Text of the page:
On an incredibly humid day in the summer of 2015, three college friends gathered some folks into a house near Como Avenue in Minneapolis and played their first show.
“I was really paranoid about the cops coming,” Joe Kellen recounts.
“I didn’t want the show to get busted," the tall, lanky lead singer of the Florists says recently over happy hour in Uptown. "So I wrote this letter and went to everybody in the neighborhood telling them, ‘We’re gonna have bands here; you should come.’ It was all older people in the neighborhood, and they just wanted me to go away.”
Kellen and his bandmates, drummer Jared Hemming (also a frequent City Pages contributor) and bassist Luke Michaels, laugh at the memory. The band has evolved in the months since forming, and their new EP, Can You Feel the Stasis?, is their most collaborative effort yet.
“It’s hard to pinpoint the change in the sound, only that it’s much more expressive,” Kellen says ahead of his band's EP release party Monday at 7th St. Entry. “It used to be more stuff that I would bring in, but now we share in the work. When I write lyrics, I integrate theater into it, which is what I studied in school, so I use a lot of first person narrative. I try to let myself go down the rabbit hole and capture a feeling.”
Working with Ali Jaafar of Ecstattic Studios, the trio tried to capture their manic energy onto an album starting back in May. The Florists ending up doing plenty of experimentation.
The strangest of all is the last track, “Playing Kickball With the Vicar." On it, Hemming reads portions from Dave Grohl’s Wikipedia page, while Kellen does the same from a Ben & Jerry’s ad, and Michaels shares lyrics from an association song. They tested Jaafar’s patience by incorporating Death Grips-channeling screams.
“Ali’s like, ‘Here we fucking go,’” Kellen recalls. “He had this mic set up 10 feet away from us, and we started screaming. Ali eventually says, ‘That’s enough. I don’t want to deal with this shit anymore.’”
In essence, Stasis takes the well-worn rules of punk music and then carelessly pours the neon contents of a hundred activated glowsticks all over them. The end product is thoroughly impatient, adventurous, and danceable.
The EP also packs plenty of theatrical vibes, with Kellen’s vocals resembling Freddy Mercury or Rufus Wainwright at times. But theatrics are not only reserved for the studio. In the past, the band has invited tapdancers onto the stage with them at the Triple Rock; they strive to make their live shows as interactive as possible.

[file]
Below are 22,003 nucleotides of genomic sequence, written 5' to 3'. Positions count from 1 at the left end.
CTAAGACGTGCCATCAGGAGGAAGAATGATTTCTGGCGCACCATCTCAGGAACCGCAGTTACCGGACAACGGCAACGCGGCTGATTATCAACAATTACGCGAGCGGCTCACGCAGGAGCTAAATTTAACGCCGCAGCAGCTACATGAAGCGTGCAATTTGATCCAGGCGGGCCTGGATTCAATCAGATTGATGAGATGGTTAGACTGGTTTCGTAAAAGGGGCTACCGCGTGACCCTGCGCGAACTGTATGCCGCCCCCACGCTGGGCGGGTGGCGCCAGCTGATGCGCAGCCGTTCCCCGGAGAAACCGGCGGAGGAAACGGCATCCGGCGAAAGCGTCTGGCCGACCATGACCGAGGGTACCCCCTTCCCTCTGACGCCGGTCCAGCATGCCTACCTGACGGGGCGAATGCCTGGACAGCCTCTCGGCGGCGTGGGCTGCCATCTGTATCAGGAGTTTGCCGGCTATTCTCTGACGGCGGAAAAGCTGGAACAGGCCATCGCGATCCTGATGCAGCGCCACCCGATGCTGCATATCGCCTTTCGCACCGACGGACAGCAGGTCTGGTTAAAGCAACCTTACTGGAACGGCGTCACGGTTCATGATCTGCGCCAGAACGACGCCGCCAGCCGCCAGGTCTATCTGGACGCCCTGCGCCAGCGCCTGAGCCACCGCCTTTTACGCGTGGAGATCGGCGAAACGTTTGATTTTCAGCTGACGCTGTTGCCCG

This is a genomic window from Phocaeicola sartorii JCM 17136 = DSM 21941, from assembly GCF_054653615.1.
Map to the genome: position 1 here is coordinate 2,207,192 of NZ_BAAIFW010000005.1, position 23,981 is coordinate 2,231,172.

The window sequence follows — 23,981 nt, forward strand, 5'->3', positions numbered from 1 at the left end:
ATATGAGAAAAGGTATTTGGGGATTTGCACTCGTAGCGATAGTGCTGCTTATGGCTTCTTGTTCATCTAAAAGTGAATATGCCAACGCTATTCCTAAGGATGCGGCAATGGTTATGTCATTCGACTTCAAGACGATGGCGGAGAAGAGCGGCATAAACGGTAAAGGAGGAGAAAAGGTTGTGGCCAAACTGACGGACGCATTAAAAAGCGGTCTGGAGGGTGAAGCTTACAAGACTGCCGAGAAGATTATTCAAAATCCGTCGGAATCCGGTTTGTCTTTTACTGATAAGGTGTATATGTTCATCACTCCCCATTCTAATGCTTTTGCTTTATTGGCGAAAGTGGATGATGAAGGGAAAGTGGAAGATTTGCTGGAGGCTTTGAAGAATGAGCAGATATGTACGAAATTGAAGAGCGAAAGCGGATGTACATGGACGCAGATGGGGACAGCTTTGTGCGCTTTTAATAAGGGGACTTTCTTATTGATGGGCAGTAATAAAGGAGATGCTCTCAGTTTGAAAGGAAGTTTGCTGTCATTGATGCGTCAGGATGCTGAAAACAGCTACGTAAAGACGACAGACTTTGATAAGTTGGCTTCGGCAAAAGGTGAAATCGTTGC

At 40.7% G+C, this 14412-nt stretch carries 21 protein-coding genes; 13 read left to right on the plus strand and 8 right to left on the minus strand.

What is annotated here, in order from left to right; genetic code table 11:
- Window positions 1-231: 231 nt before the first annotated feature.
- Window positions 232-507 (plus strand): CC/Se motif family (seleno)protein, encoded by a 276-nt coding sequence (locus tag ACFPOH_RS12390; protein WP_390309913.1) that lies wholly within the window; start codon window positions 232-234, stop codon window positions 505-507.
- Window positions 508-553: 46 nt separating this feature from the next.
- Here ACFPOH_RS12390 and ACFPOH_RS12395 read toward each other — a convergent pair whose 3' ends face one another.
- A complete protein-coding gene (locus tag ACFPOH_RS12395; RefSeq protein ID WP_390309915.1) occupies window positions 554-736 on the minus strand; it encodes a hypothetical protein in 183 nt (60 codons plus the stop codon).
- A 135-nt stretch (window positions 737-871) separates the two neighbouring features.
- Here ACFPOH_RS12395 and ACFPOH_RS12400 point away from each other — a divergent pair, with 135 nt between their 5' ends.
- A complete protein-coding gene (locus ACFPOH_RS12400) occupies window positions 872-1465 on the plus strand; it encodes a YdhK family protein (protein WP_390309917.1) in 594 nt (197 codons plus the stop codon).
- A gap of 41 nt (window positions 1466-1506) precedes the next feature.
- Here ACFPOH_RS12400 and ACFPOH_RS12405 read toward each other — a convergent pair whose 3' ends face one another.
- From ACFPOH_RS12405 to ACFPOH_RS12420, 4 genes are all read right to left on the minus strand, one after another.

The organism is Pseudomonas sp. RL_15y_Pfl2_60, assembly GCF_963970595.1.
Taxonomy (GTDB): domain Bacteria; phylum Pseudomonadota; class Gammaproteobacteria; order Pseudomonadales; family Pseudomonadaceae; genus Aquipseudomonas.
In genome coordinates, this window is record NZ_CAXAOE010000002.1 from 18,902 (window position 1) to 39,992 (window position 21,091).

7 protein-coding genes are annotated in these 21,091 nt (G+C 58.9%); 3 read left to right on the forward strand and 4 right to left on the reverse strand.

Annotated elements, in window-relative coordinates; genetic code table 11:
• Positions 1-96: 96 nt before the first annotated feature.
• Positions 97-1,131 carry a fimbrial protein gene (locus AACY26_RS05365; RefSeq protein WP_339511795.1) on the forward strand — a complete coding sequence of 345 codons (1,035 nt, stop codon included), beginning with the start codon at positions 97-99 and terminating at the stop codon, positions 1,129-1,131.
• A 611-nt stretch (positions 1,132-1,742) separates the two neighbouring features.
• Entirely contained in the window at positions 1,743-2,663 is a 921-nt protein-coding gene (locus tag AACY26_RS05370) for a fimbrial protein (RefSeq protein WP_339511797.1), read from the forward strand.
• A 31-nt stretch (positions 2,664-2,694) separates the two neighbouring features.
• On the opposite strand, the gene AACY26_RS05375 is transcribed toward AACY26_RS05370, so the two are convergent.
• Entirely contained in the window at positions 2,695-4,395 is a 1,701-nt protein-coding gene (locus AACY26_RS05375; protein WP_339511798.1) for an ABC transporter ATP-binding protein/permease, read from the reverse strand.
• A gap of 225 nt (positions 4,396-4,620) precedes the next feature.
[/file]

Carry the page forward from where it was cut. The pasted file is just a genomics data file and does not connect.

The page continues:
“There’s something specific about the conventions of a live performance,” Kellen says. “I always try and see how I can flip those conventions and use them to my advantage. That’s what I want to see when I watch a band. When you take advantage of that ‘liveness,’ it’s attractive."
“The three of us are dedicated to the idea that when you’re performing, you have to give it all the energy you can give it,” Hemming adds before launching into a story from a recent house show that included Kellen and Michaels stripping off their shirts and inviting audience members to draw on them as they entered an extended jam session.
The Florists are also eager to toy with tired, dated notions of masculinity.
“We’re constantly trying not to come across as masculine,” Michaels says. “Punk music is usually seen as misogynistic, and we try to combat against that.”
The band cites many female-fronted groups as role models -- bands like Kitten Forever and Tony Peachka that champion openness and acceptance.
“I’m not gonna give myself credit,” Kellen concludes. “Look at me, I’m super nerdy, so I’m trying to do something evocative using that. If I try to go onstage and pretend to be like, ‘What’s up?’ and rip into some crunchy riff, that’s all pretense, and I’d look like an idiot ‘cause it’s not honest at all.”